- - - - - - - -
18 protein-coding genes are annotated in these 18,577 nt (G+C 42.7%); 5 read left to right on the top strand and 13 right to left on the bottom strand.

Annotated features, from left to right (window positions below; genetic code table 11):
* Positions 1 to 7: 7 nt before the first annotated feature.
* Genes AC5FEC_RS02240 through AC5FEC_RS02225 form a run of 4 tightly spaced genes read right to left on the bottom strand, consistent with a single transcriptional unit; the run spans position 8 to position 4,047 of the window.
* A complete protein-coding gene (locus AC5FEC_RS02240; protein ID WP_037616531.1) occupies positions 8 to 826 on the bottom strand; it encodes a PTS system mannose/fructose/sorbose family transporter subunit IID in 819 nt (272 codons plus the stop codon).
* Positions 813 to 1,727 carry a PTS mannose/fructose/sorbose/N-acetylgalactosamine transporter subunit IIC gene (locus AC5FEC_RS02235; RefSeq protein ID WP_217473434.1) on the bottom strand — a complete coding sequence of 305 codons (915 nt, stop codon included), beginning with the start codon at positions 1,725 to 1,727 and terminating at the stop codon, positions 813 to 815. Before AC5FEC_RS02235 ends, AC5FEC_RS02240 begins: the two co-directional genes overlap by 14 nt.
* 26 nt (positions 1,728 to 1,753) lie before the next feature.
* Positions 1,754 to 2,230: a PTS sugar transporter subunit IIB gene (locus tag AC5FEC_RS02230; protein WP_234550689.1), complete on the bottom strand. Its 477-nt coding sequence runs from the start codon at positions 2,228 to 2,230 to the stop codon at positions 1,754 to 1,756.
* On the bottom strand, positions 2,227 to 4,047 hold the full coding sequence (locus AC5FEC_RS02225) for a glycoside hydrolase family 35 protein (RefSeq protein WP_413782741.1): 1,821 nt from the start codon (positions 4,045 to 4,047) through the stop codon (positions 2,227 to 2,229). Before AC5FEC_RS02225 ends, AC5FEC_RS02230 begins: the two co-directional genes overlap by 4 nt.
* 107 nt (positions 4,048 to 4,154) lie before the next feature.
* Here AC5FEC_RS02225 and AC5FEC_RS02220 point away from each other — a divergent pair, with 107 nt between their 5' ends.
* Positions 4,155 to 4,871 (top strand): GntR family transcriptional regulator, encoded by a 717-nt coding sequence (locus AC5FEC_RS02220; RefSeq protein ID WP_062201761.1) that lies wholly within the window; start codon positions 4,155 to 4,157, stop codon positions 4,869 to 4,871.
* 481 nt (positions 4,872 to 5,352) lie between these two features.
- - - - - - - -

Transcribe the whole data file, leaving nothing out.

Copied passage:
18 protein-coding genes are annotated in these 18,577 nt (G+C 42.7%); 5 read left to right on the top strand and 13 right to left on the bottom strand.

Annotated features, from left to right (window positions below; genetic code table 11):
* Positions 1 to 7: 7 nt before the first annotated feature.
* Genes AC5FEC_RS02240 through AC5FEC_RS02225 form a run of 4 tightly spaced genes read right to left on the bottom strand, consistent with a single transcriptional unit; the run spans position 8 to position 4,047 of the window.
* A complete protein-coding gene (locus AC5FEC_RS02240; protein ID WP_037616531.1) occupies positions 8 to 826 on the bottom strand; it encodes a PTS system mannose/fructose/sorbose family transporter subunit IID in 819 nt (272 codons plus the stop codon).
* Positions 813 to 1,727 carry a PTS mannose/fructose/sorbose/N-acetylgalactosamine transporter subunit IIC gene (locus AC5FEC_RS02235; RefSeq protein ID WP_217473434.1) on the bottom strand — a complete coding sequence of 305 codons (915 nt, stop codon included), beginning with the start codon at positions 1,725 to 1,727 and terminating at the stop codon, positions 813 to 815. Before AC5FEC_RS02235 ends, AC5FEC_RS02240 begins: the two co-directional genes overlap by 14 nt.
* 26 nt (positions 1,728 to 1,753) lie before the next feature.
* Positions 1,754 to 2,230: a PTS sugar transporter subunit IIB gene (locus tag AC5FEC_RS02230; protein WP_234550689.1), complete on the bottom strand. Its 477-nt coding sequence runs from the start codon at positions 2,228 to 2,230 to the stop codon at positions 1,754 to 1,756.
* On the bottom strand, positions 2,227 to 4,047 hold the full coding sequence (locus AC5FEC_RS02225) for a glycoside hydrolase family 35 protein (RefSeq protein WP_413782741.1): 1,821 nt from the start codon (positions 4,045 to 4,047) through the stop codon (positions 2,227 to 2,229). Before AC5FEC_RS02225 ends, AC5FEC_RS02230 begins: the two co-directional genes overlap by 4 nt.
* 107 nt (positions 4,048 to 4,154) lie before the next feature.
* Here AC5FEC_RS02225 and AC5FEC_RS02220 point away from each other — a divergent pair, with 107 nt between their 5' ends.
* Positions 4,155 to 4,871 (top strand): GntR family transcriptional regulator, encoded by a 717-nt coding sequence (locus AC5FEC_RS02220; RefSeq protein ID WP_062201761.1) that lies wholly within the window; start codon positions 4,155 to 4,157, stop codon positions 4,869 to 4,871.
* 481 nt (positions 4,872 to 5,352) lie between these two features.